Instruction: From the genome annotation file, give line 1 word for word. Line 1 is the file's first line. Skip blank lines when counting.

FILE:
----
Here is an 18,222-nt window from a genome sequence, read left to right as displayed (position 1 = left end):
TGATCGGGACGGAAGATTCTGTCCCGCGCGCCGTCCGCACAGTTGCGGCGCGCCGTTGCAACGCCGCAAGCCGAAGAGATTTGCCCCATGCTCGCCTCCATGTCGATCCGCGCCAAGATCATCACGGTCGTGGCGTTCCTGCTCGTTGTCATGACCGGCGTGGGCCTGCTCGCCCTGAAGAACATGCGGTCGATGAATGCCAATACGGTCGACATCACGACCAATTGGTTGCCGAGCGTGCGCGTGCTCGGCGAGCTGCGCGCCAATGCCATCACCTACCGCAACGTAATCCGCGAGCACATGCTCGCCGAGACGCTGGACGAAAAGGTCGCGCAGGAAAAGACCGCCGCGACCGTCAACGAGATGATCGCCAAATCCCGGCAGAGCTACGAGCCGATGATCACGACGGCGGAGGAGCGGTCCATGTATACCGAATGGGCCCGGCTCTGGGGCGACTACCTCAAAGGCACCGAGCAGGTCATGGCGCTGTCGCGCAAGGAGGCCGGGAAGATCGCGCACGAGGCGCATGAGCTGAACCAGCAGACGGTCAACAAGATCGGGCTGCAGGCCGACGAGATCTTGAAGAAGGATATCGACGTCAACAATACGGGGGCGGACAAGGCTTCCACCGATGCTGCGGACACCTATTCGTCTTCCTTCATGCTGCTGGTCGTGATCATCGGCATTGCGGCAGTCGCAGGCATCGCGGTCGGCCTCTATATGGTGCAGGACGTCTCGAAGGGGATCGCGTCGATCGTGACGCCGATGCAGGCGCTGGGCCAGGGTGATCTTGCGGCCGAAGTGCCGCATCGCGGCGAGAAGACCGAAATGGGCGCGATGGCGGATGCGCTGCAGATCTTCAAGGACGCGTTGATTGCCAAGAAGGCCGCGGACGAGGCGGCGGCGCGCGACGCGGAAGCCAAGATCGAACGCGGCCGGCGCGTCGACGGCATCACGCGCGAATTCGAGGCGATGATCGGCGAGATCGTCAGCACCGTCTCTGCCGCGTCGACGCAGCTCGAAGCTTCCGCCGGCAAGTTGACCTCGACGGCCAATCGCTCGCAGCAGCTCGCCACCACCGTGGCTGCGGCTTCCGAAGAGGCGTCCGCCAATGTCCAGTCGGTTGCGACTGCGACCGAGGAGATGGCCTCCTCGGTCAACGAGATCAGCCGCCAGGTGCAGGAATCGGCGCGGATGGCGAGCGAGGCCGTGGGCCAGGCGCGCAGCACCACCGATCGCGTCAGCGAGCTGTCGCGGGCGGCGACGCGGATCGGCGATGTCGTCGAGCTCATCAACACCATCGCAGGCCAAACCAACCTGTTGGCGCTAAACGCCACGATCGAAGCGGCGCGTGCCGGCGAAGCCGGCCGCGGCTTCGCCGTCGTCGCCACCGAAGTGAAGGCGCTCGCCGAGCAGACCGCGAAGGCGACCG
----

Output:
Here is an 18,222-nt window from a genome sequence, read left to right as displayed (position 1 = left end):